Ah, the humble GIF. Stalwart of the internet, the lowly Graphics Interchange Format has been there since the beginning. Of course, in the early days of the web the average web page was a migraine-inducing cacophony of visual discord- and that’s probably why over the years, the format acquired something of a second-class status.
GIF’s lack of support for alpha transparency combined with its support for animation was the main reason the early web strained under the weight of so much jagged-edged, over-animated, mind-bursting visual horror.
And today of course, the trusty animated GIF finds itself as the vehicle of choice for so much viral hilarity. But there are those out there who seek to take the format to new heights and are breathing new life into the GIF animation.
Photographer Jamie Beck and motion graphics artist Kevin Burg make what they call ‘cinemagraphs’ that exist somewhere in the territory between still photography and film. Kevin says, “GIF is a really fun format, and we love how it’s used for distilling big ideas into a bite sized chunk that can be shared in a dead-simple way. Our images are at their heart a traditional photograph, a format like GIF makes the most sense.”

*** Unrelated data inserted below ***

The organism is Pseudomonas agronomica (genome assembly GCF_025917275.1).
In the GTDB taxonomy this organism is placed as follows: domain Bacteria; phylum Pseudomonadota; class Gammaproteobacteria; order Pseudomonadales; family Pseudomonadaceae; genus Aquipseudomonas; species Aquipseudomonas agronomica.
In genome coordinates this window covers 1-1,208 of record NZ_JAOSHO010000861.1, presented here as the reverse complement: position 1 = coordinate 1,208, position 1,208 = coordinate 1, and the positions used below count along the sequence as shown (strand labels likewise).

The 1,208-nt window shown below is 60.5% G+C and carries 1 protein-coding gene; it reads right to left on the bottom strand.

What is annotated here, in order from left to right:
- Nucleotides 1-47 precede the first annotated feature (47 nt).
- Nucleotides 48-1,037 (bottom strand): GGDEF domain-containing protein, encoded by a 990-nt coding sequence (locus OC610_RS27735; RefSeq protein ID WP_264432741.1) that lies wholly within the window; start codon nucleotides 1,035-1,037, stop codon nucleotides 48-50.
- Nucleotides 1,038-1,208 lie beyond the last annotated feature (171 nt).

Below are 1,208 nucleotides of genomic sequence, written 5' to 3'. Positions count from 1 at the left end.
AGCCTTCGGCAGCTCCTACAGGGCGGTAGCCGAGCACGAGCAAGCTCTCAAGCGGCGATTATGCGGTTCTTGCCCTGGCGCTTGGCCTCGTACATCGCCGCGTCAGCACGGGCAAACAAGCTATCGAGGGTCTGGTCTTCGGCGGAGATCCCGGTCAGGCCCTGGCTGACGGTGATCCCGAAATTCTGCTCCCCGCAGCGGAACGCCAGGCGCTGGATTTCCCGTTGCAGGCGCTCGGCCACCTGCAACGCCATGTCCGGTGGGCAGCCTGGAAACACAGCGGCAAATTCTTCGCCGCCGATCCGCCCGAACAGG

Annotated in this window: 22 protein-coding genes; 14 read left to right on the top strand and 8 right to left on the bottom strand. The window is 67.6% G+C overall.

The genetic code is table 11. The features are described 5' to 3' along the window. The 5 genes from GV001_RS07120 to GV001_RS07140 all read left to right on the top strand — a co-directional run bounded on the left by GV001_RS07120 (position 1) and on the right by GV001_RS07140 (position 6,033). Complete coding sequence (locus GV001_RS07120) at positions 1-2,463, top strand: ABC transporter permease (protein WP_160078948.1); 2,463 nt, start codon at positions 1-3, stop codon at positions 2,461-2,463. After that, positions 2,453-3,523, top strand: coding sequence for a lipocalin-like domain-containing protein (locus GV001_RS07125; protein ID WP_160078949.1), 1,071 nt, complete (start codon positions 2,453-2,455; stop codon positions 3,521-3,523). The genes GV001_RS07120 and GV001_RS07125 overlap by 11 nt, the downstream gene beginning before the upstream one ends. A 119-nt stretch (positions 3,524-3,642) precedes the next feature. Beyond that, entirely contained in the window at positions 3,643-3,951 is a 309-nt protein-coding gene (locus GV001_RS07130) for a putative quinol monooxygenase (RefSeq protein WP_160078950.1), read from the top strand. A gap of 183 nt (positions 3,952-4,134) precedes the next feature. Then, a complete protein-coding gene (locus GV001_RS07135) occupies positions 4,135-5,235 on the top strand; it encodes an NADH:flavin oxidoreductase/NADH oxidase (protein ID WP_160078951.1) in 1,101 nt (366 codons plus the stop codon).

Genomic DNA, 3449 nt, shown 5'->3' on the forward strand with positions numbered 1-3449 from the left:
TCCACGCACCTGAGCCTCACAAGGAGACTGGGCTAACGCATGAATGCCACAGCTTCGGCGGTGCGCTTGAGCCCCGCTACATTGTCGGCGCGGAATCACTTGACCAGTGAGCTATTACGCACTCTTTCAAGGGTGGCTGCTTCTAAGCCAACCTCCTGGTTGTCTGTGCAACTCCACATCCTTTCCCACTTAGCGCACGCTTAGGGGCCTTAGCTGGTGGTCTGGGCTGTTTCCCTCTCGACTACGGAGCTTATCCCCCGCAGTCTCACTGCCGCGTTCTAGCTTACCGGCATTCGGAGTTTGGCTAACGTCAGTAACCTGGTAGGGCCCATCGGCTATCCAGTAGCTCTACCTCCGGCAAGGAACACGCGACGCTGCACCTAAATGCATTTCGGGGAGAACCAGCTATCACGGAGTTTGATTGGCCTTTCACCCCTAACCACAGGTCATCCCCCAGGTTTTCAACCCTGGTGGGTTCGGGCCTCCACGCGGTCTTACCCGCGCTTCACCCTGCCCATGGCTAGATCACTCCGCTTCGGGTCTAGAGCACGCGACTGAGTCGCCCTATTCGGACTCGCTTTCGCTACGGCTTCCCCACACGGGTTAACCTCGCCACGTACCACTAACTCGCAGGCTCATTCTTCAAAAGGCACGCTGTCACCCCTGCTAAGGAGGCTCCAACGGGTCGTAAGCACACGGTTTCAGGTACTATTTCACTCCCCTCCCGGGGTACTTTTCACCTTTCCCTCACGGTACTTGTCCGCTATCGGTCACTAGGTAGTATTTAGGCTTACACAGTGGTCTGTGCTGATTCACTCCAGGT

See more cinemagraphs at Jamie and Kevin’s site, From Me To You.
Alma Alloro’s recent GIF series entitled Further Abstract clearly draws a relationship between traditional techniques and materials and digital technology. Interestingly the drawings, which consist of hand drawn lines on grid paper, became the series of animated GIFs before being converted back from digital to analogue with images on a spinning wheel and animation triggered by a strobe light.
The Tel Aviv-born artist also makes 8-bit music under the moniker Bikecore.
Francois Gamma makes beautifully chaotic psychedelic digital visuals that includes animated GIF work.
If you like that, you’re going to want to see more of Videogramo’s work.
Michael Bell-Smith is an artist based in Brooklyn, New York. His work uses digital forms to interrogate contemporary culture and its relationship to popular technology.
The Brooklyn-based Saline Project has created some gorgeous animated GIFs in the style of vintage Hollywood B movies using a technique they call 3D lenticular imagery. The series Monsters, Villains, Heroes and Victims comprises a total of 13 images.